• PMMU on-board support also varies significantly between the later members of the family
  • Interrupt stack frame looks different starting from the 68020
  • 68020 added long relative addressing modes with larger offsets
  • PC-relative branches could be farther away than only one word size starting from the 68020 (This and the above allowed flat 32-bit programs to be fully position-independent, which was not possible before without trickery)
  • 68020 and later had bitfield instructions
  • 68010 and later had a VBR to allow shifting the vector tables away from 0
  • The CPUs that only had a 24-bit address bus (<=68010) obviously could (mis-)use the upper 8 bits of the address registers for other purposes because they were simply ignored for addresses - That clearly didn't work well on machines that had a full 32-bit address bus.

And some more I have probably long forgotten.

All of these were possible to work around if you kept them in mind. Most of them would not even be an issue in applications, but rather only in OS code. Some of them can be used by application code to find out what CPU we're running on.

If you count the "68080" (an FPGA-based re-engineered and much improved version of the 68k family) to the family built by the Apollo team, there are even more changes to list, like an equivalent to the Intel MMX instruction set.

  • 5
    The 68020-68040 included a rather interesting "double-compare-and-swap" instruction which involved six(!) registers which would atomically perform an operation equivalent to if (*p1 == v1a && *p2 == v2a) { *p1 = v1b; *p2 = v2b; okflag = 1;} else okflag = 0;. Such an instruction may be used by multiple processors simultaneously to insert or remove an item from the same linked list without having to worry about the list becoming corrupt (if two processors simultaneously try to insert an item at the same place simultaneously, one would update the list and the other would...
    – supercat
    Commented Jun 5, 2018 at 15:51
  • 5
    ...harmlessly find out that the list had changed and it needed to re-read the links and try again. If memory serves, at the time of the 68020-68040, maintaining a doubly-linked list without such an instruction was expensive, but then someone figured out an algorithm to safely update doubly-linked lists using only a "single" compare-and-swap instruction. Since DCAS required expensive and complicated caching hardware, the ability to achieve the necessary semantics in software made DCAS impractical.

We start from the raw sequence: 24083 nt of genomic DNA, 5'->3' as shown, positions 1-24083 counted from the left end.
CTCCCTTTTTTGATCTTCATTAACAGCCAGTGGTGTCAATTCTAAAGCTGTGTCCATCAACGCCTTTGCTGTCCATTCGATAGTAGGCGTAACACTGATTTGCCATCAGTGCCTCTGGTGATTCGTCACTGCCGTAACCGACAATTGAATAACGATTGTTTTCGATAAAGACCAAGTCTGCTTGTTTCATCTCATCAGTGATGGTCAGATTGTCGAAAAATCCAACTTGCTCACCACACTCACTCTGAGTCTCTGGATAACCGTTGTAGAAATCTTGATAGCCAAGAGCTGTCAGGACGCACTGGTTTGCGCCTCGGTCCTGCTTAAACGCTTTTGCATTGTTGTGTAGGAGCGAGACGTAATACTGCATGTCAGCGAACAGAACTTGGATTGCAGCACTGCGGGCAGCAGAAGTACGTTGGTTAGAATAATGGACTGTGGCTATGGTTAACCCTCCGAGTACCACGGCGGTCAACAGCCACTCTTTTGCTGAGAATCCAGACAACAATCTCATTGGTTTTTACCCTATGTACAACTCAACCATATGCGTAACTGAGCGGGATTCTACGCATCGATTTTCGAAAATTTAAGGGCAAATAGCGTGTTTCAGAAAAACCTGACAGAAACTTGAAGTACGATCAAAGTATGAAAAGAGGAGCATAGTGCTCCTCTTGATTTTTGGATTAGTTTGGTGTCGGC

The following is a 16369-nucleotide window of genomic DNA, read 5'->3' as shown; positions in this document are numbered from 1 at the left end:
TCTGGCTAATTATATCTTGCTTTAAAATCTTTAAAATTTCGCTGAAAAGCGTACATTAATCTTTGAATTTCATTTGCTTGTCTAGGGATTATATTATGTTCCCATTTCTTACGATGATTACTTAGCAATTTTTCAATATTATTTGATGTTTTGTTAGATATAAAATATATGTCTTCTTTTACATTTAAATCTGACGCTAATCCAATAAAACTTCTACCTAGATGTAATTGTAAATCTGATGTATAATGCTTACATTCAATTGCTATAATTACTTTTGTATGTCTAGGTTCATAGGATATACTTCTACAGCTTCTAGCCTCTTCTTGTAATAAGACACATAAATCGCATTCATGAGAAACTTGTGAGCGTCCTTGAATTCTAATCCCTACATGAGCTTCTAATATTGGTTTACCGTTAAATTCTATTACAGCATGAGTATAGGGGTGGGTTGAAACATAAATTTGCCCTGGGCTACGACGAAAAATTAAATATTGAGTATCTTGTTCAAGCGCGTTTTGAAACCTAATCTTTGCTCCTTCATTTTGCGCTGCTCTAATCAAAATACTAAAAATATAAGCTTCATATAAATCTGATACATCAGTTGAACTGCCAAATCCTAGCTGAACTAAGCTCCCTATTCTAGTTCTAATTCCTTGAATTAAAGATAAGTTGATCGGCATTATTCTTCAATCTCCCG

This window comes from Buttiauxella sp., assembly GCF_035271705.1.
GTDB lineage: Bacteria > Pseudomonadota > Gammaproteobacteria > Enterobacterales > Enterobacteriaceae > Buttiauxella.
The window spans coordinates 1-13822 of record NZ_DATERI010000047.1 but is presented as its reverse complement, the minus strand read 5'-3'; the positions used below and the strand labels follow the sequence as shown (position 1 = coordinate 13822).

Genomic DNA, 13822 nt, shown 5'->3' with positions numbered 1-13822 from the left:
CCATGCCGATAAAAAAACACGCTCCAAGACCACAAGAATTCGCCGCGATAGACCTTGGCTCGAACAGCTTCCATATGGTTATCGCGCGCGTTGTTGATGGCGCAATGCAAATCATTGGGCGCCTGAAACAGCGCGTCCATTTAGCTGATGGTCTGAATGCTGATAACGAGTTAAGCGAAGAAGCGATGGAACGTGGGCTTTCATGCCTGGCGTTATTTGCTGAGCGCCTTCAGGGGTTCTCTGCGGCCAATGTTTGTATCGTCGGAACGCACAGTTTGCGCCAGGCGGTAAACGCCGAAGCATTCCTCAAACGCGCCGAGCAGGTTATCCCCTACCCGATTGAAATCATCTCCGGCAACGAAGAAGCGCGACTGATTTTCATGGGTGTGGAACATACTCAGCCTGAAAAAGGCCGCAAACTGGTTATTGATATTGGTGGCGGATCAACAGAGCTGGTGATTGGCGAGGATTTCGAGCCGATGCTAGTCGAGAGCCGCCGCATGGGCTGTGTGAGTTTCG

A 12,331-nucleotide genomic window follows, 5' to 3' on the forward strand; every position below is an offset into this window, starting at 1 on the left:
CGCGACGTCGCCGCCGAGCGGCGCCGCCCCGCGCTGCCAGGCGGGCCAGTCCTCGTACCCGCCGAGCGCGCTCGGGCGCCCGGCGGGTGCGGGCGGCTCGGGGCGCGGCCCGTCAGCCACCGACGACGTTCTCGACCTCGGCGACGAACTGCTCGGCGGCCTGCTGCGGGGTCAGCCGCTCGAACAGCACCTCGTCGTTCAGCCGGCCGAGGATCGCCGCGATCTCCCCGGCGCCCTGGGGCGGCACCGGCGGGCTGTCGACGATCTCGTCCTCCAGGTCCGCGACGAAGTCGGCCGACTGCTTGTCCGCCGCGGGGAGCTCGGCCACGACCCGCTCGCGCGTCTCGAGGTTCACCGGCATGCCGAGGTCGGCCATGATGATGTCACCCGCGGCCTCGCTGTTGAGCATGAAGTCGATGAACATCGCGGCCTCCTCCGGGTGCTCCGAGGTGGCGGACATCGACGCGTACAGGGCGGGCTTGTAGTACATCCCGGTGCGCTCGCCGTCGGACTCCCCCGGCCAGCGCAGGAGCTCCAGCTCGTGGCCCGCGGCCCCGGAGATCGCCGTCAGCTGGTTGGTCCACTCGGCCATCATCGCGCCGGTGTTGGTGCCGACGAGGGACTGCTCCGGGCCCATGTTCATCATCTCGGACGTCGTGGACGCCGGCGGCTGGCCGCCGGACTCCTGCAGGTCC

– supercat
    Commented Jun 5, 2018 at 15:57
  • 2
    @supercat The proper mnemonic for that instruction is CAS2, and I must admit I’ve never seen it in production code.
    – tofro
    Commented Jun 5, 2018 at 16:13
  • 1
    The fact that other machines didn't have such an instruction meant programmers had to figure out ways around its absence. I don't know whether its performance on the 68020-68040 was good enough to make it useful, or was sufficiently bad that programmers would want to avoid it at all costs. Or perhaps it required additional hardware connections between processors that few systems bothered with. In any case, it's interesting that such a powerful instruction would get implemented and then abandoned, though even features that are popular for awhile (e.g. extended-precision floating-point math)...
    – supercat
    Commented Jun 5, 2018 at 19:08
  • 1
    ...can end up getting abandoned if the quality of support for them falls off.
    – supercat
    Commented Jun 5, 2018 at 19:08

In addition to the other excellent answers, sometimes the addition of caches could cause incompatibility.

The 68010 had a single instruction cache that couldn't really cause any problems. The 020 increased this to 256 bytes, and later CPUs had both instruction and data caches which were even larger.

The main fault encountered with instruction caches is with self-modifying code. This is where the program re-writes part of itself. This was a common technique in the 80s. It could be used to make copy protection harder to crack (because any code dump might not reflect the code being executed, and I believe Rob Northern Copylock used that technique), or for performance reasons with data stored in the op-codes of instructions with immediate operands.

With the 020 and above changes to code in RAM that was also in the cache would not cause the cache to be updated or purged. This was an issue for some Amiga and Atari ST software.

A related but less common issue is where data in the data cache does not reflect data written to RAM via DMA. Most systems avoided this by disabling the data cache for memory that could be accessed by DMA, such as chip RAM on the Amiga.